Norman Kreiser*

I wasn't exactly bowled over by the contributions of Freeny and Bostic this past season. Freeny had plenty of opportunities on defense, and was rewarded very early on with a contract extension, while Bostic mostly saw action on special teams. Linebacker depth is an area that could use an upgrade this offseason. 

Erik Scalavino*

Is Steven Jackson done, or did Bill [Belichick] see enough positive in those few games to bring him back? With [LeGarrette] Blount returning, where would that leave Jackson? 

Steve Eagle*

I would love to see Jackson back in a Patriots uniform in 2016. He was nothing but a professional on and off the field in his brief stint here at the tail end of the 2015 season, and I liked what I saw from him in his limited opportunities to touch the ball. It would have been nice to see how he would have performed had the o-line been at peak performance. My instincts, however, tell me that he was not signed for the long term, but was instead just a quick fix. I don't foresee him in New England's plans for 2016, but I would be happy to be wrong in this particular case. 

Erik Scalavino*

Any new rule changes expected for next season? I'm assuming the new PAT rule will stay as is. 

Kyle Lewis*

We don't yet have the list of rules change proposals, because they haven't been submitted yet. Now that the 2015 season is officially over, teams will turn their attention to 2016, including contributing ideas to improve the game via any such proposals. Those are officially submitted and debated during the NFL's Annual Meeting, which this year will take place in Boca Raton, Florida in late March. We'll know shortly before the start of that meeting (maybe a week or so prior), which teams (as well as the competition committee) submitted proposals and what those are.

NFL Commissioner Roger Goodell has already stated publicly that he's recommending a rule change, to allow for the automatic ejection of any player who draws two personal fouls in a game (Aqib Talib would've been bounced from the Super Bowl early on if that rule were in place). Goodell announced this idea last week at his annual Super Bowl press conference.

I'll be covering the annual meeting on-site, as is our PFW custom, and will report back at that time on any changes that are approved, rejected, continued, or tabled for further discussion at later league meetings. 

Erik Scalavino*

Now that the Commish has buried the PSI evidence that he collected this year, that would have either proved or disproved his case against the Pats, is there any chance that Kraft takes any actions that would restore the 1st- and 4th-round picks? 

Mike Breen*

Are private citizens able to bring a suit against the NFL to stop the draft until the courts make a ruling on Tom [Brady]'s innocent plea?

Donald Fiset*

Let's examine the facts and clear up any confusion here.

First off, Goodell said last week that the NFL didn't collect football PSI data during the 2015 season as part of a "research project," only that the league conducted random "spot checks" to keep teams honest. He was then almost immediately contradicted by his VP of Officiating, Dean Blandino, who told reporters that such data was, in fact, collected and being examined for analysis. Whatever information could be acquired from such analysis would neither prove nor disprove what the league accused New England of doing during the 2014 AFC Championship Game. It might strengthen the case of one side or the other (most likely, the Patriots), but it would not be definitive proof that anyone did or didn't do what was purported.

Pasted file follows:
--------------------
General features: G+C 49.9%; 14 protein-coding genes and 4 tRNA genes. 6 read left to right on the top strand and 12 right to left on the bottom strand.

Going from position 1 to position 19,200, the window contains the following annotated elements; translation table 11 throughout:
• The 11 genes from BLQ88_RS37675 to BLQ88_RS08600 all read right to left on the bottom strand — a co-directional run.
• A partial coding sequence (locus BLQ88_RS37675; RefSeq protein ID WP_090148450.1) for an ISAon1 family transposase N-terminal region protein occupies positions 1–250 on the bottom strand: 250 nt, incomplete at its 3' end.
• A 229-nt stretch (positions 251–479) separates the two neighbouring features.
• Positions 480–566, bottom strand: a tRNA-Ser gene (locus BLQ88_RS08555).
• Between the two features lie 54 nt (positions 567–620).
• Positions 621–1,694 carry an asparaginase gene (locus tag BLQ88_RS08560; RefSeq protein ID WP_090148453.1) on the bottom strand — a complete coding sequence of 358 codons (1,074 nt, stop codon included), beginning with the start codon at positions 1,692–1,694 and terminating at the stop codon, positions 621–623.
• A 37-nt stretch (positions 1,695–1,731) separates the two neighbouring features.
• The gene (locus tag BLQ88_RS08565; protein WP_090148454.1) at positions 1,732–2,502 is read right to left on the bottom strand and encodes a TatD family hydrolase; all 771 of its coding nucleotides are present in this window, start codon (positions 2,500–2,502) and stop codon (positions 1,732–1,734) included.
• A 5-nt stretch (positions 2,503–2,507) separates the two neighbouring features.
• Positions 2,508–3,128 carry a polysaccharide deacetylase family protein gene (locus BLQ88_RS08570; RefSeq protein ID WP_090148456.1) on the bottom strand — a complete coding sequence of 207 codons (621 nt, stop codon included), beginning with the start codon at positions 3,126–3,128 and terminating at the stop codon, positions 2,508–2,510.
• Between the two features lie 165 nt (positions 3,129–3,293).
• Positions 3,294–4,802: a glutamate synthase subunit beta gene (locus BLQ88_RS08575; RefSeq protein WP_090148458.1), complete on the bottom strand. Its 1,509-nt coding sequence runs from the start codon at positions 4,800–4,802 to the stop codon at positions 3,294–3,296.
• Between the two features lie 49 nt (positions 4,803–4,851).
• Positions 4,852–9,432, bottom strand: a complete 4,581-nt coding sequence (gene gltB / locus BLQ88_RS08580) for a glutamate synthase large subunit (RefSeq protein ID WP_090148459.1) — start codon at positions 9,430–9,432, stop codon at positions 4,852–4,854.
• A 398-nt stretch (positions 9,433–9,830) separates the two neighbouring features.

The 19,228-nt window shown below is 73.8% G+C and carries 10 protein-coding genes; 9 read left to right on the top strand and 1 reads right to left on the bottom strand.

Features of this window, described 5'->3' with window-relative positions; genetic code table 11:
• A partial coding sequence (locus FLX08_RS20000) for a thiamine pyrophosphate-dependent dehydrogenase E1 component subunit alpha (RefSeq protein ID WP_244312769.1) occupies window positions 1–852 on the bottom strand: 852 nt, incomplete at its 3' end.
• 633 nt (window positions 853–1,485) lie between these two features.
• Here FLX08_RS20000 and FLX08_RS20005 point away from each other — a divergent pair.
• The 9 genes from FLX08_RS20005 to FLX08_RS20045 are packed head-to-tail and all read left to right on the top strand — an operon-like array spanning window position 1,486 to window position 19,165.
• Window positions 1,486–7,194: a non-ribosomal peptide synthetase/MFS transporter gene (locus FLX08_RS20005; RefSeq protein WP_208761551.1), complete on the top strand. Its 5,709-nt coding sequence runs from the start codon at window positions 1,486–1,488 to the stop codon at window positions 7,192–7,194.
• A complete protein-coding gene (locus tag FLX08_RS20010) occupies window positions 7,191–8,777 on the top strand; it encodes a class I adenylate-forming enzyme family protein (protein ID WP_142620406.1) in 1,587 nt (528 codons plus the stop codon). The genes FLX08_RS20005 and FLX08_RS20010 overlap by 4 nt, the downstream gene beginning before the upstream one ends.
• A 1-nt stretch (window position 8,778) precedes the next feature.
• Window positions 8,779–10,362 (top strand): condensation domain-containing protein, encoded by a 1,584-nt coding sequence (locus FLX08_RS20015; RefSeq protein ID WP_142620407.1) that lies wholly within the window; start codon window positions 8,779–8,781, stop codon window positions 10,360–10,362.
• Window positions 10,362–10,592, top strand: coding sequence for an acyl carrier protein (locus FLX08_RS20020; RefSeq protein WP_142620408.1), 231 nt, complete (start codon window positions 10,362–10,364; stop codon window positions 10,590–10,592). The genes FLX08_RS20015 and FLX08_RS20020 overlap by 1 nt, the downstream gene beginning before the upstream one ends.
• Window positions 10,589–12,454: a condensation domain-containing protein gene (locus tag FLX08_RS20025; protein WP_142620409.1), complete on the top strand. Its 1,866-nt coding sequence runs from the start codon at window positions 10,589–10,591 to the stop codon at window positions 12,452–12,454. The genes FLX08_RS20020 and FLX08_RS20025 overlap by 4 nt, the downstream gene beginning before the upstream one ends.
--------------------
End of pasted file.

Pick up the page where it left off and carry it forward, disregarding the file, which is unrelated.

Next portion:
Second, I don't believe there's anything precluding anyone from filing suit against any individual, group, or organization (short of having signed a legally binding agreement not to do so), but it's unlikely that any lawsuit would prevent the NFL Draft from taking place when it is scheduled (April 28-30). If the Patriots want to get their repossessed draft picks back from the league, that's a battle they're capable of waging on their own, if they so choose. But the choice is theirs to make, and owner Robert Kraft has said he will not pursue that aspect of the punishment, which also included a $1 million fine. There's still time for him to change his mind, though.

Furthermore, Tom Brady is not "pleading innocent." He's not pleading anything, in fact, because only defendants enter pleas (guilty, not guilty, or no contest) and Brady is not a defendant in this case. The court proceedings that will resume on March 3 are part of the appellate process stemming from the lawsuit that Brady and the NFL Players Association brought against the NFL last year.

Brady won that case, which was not brought to prove whether or not Brady and/or anyone involved with the team intentionally deflated any footballs, but simply to overturn Brady's four-game suspension, which is exactly what Judge Richard Berman's ruling accomplished last September. The league is now seeking to have that ruling reversed, meaning Brady faces the (unlikely) possibility of having his four-game suspension reinstated to take effect this season. 

Erik Scalavino*

Give me a number on how many years Tom Brady has left? Second, how long do you see Bill Belichick as New England's head coach? 

Joshua Barlow*

Brady is a tough call, because he still seems, miraculously, to be defying the aging process. Until I see it, however, I'll have a hard time imagining a QB aged 40+ having success in the NFL. So, I'll stick with my long-held assertion that Brady hangs it up when his current contract expires at the end of the 2017 season, at which time he'll be 40.

Belichick, meanwhile, has long stated that he intends not to coach into his 70s "like Marv Levy." I take him at his word, which means the 2021 season would be his last, for sure, if he doesn't elect to retire sooner. Belichick turns 70 in April 2022. 

Erik Scalavino *